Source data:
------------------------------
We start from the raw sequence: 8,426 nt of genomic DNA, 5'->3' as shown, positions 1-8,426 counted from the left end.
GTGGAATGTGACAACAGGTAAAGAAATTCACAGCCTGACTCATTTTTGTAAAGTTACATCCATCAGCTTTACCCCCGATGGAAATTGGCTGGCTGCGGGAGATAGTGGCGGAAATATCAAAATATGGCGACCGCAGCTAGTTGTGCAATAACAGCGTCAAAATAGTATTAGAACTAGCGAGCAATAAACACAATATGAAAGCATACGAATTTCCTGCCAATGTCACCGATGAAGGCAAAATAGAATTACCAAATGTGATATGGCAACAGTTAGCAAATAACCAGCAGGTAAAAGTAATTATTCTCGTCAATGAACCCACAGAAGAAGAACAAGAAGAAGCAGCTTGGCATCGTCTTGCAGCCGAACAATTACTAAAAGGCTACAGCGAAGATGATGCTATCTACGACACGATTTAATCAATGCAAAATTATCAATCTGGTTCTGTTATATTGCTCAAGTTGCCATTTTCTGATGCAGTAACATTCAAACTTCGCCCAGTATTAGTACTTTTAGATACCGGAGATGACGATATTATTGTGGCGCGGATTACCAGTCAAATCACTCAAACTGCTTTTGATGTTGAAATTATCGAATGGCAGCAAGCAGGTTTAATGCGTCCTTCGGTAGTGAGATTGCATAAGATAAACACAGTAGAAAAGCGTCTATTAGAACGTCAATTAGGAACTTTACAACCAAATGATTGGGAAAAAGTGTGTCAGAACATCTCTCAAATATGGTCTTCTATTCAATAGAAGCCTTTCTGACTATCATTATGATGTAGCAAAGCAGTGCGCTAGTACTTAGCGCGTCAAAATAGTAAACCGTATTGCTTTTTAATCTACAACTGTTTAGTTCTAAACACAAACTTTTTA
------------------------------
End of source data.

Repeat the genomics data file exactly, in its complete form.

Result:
We start from the raw sequence: 8,426 nt of genomic DNA, 5'->3' as shown, positions 1-8,426 counted from the left end.
GTGGAATGTGACAACAGGTAAAGAAATTCACAGCCTGACTCATTTTTGTAAAGTTACATCCATCAGCTTTACCCCCGATGGAAATTGGCTGGCTGCGGGAGATAGTGGCGGAAATATCAAAATATGGCGACCGCAGCTAGTTGTGCAATAACAGCGTCAAAATAGTATTAGAACTAGCGAGCAATAAACACAATATGAAAGCATACGAATTTCCTGCCAATGTCACCGATGAAGGCAAAATAGAATTACCAAATGTGATATGGCAACAGTTAGCAAATAACCAGCAGGTAAAAGTAATTATTCTCGTCAATGAACCCACAGAAGAAGAACAAGAAGAAGCAGCTTGGCATCGTCTTGCAGCCGAACAATTACTAAAAGGCTACAGCGAAGATGATGCTATCTACGACACGATTTAATCAATGCAAAATTATCAATCTGGTTCTGTTATATTGCTCAAGTTGCCATTTTCTGATGCAGTAACATTCAAACTTCGCCCAGTATTAGTACTTTTAGATACCGGAGATGACGATATTATTGTGGCGCGGATTACCAGTCAAATCACTCAAACTGCTTTTGATGTTGAAATTATCGAATGGCAGCAAGCAGGTTTAATGCGTCCTTCGGTAGTGAGATTGCATAAGATAAACACAGTAGAAAAGCGTCTATTAGAACGTCAATTAGGAACTTTACAACCAAATGATTGGGAAAAAGTGTGTCAGAACATCTCTCAAATATGGTCTTCTATTCAATAGAAGCCTTTCTGACTATCATTATGATGTAGCAAAGCAGTGCGCTAGTACTTAGCGCGTCAAAATAGTAAACCGTATTGCTTTTTAATCTACAACTGTTTAGTTCTAAACACAAACTTTTTA